Is Military Spending Like Insurance?

Is Military Spending Like Insurance? — Dr. Weevil writes:

I’m no economist, but it seems to me that Will Wilkinson of The Fly Bottle and Megan McArdle of Live . . . from the WTC are missing the point in arguing that war is definitely (Wilkinson) or possibly (McArdle) bad for the economy. Many economically useful activities aim not to make money but to avoid losing it.

Weevil goes on to mention insurance, and asks “is not the defense budget a form of insurance?” He argues that it is. Well, let’s see.

First, sure, insurance can be a good idea. But keep in mind that insurance is exactly like gambling. Because it is gambling. If, like Weevil, you pay in $30,000 and never file a claim, then you’re a big loser. If you turn out to be liable for $30,00.01 or more of damages that the insurance company will cover, then you’re a winner. But most people are losers in insurance. That’s why insurance companies, like casinos, make lots & lots of money. However, most people are willing to gamble, since it’s generally worse to need insurance and not have it than it is to have it and not need it. In any case, if you pay in $30,000 and never get anything back, then, as a matter of fact, you’re screwed to the tune of $30,000 dollars. You are not in any sense wealthier. That’s a nice car, a (state) college education, a fat downpayment on a house, the beginning of a small business. And it’s just gone. Poof! Like playin’ them slots down on the riverboat in Dubuque. Again, you ain’t no richer.

And, yes, military spending is a bit insurance. But it’s not really like insurance in that it doesn’t really guarantee anything in case of bad luck. You can spend billions on the military and still get your ass kicked by the enemy. There might have been no amount of money that the French could have spent to prevent the Nazi conquest. But if I’m paid up with Geico, they will pay for my fender-bender. So be clear that in order to make the insurance metaphor go through, you have to assume that military spending will result in effective deterrence and prevention of disaster. But that’s not an assumption you should blithely make. (And the Soviet economy would have certainly improved had the Nazi’s been victorious there, so you have to assume that it’s economically better in the long run not to be conquered.) Further, the idea about the military is that it actually deters or prevents disaster. Insurance doesn’t do that at all. It just pays to clean up the mess.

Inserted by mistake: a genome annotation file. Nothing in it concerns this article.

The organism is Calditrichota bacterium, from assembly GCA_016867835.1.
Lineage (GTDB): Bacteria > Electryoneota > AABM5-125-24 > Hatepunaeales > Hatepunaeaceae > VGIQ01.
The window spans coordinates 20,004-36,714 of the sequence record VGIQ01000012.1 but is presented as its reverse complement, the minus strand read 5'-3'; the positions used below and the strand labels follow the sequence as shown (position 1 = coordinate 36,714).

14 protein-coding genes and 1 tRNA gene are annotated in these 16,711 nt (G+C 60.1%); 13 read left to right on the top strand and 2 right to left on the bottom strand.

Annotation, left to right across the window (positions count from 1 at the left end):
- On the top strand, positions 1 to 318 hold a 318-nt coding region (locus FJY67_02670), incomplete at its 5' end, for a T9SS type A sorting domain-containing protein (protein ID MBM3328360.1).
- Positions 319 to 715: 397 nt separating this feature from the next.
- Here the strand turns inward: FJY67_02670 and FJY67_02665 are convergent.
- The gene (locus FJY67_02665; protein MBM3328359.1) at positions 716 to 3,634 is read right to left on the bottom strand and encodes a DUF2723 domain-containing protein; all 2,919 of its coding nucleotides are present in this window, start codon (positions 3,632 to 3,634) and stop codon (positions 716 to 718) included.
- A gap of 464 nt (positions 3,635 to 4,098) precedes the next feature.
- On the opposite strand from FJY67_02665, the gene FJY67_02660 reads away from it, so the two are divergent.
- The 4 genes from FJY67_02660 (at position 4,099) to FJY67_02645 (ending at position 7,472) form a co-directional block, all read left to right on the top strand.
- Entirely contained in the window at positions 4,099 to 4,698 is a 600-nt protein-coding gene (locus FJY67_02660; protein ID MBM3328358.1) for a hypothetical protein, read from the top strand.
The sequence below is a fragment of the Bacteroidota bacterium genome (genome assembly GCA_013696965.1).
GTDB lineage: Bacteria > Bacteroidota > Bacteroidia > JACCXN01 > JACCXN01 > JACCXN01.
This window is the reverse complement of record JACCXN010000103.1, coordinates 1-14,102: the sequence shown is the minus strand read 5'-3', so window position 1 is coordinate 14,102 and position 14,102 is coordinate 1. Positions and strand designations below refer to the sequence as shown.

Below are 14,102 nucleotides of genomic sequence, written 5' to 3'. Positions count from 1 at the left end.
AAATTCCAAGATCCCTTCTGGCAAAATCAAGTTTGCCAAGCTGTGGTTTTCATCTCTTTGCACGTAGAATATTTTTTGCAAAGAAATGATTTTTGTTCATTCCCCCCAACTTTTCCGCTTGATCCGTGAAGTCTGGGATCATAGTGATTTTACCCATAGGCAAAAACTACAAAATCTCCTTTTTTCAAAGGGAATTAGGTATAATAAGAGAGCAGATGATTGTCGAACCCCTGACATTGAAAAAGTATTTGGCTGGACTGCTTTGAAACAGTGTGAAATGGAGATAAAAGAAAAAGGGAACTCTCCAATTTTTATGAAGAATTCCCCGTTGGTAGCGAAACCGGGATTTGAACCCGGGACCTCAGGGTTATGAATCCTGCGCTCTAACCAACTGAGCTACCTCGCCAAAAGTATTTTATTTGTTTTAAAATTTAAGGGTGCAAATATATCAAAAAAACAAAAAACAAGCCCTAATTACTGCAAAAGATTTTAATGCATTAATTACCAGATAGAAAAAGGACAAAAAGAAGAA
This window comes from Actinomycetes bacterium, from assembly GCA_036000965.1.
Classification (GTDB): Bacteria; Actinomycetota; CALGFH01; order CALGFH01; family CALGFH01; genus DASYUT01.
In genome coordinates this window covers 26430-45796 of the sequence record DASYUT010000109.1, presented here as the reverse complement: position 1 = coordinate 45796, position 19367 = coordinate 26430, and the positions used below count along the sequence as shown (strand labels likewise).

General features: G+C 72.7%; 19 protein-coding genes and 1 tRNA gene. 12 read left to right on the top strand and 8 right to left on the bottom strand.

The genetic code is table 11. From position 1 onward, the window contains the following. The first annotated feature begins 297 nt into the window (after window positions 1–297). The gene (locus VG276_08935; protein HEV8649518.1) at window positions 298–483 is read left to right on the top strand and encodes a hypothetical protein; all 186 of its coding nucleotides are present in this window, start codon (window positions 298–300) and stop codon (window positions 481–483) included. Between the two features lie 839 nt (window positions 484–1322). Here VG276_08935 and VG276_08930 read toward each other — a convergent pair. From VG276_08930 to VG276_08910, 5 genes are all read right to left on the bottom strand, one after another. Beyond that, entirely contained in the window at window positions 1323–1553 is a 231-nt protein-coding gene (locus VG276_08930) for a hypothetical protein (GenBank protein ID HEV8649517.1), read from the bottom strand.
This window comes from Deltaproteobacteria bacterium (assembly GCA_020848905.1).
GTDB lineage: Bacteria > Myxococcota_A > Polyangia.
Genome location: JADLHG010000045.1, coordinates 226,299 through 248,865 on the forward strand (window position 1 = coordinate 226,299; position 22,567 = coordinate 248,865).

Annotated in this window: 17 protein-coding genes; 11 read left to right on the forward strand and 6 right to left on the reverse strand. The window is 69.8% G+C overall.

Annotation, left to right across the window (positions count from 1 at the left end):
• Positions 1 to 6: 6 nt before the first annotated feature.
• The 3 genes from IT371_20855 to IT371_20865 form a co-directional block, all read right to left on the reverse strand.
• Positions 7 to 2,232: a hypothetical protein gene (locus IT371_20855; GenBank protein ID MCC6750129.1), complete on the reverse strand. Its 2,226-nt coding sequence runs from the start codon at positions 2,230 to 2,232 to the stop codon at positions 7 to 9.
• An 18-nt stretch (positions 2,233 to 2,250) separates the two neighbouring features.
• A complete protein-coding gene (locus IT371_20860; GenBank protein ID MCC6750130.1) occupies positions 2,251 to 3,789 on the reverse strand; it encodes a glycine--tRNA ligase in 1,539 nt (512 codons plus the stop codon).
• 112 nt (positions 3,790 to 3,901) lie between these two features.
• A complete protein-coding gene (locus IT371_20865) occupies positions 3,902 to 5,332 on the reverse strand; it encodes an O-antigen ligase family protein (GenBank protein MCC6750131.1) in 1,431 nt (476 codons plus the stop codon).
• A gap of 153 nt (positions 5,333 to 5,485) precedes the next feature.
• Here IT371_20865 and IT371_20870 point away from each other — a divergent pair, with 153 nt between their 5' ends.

So, given that the insurance metaphor is pretty much hopeless, does U.S. military spending insure the U.S. economy against disaster? It depends! If building up a vast nuclear arsenal prevented Soviet invasion, then we were probably Cold War insurance winners. But if you know about insurance, then you know about the notion of moral hazard. The idea behind moral hazard is that someone who has insurance in some domain is more likely to engage in risky behavior in that domain than someone who isn’t insured. So simply having insurance can make it more likely that you’ll need it. I think military spending is quite like insurance in that it can cause a moral hazard problem.

Because the US has a very powerful military, we’re pretty cavalier in our interference with the affairs of other nations. We take risks we wouldn’t otherwise take (we don’t even think of them as risks!), having the confidence that other nations will be cowed by our might. But this kind of aggressive ultra-confident meddling is precisely the sort of thing that breeds resentment. So we become a target for terrorists and other malcontents. Which fact is used to justify the need for additional military spending (and additional aggressive ultra-confident meddling).

A better kind of insurance might be a foreign policy based on non-intervention and unilateral free trade. Sure, let’s have a strong military that can protect us against invasion and the like. But like having too much insurance, having too much military just increases the chances that you’ll need it.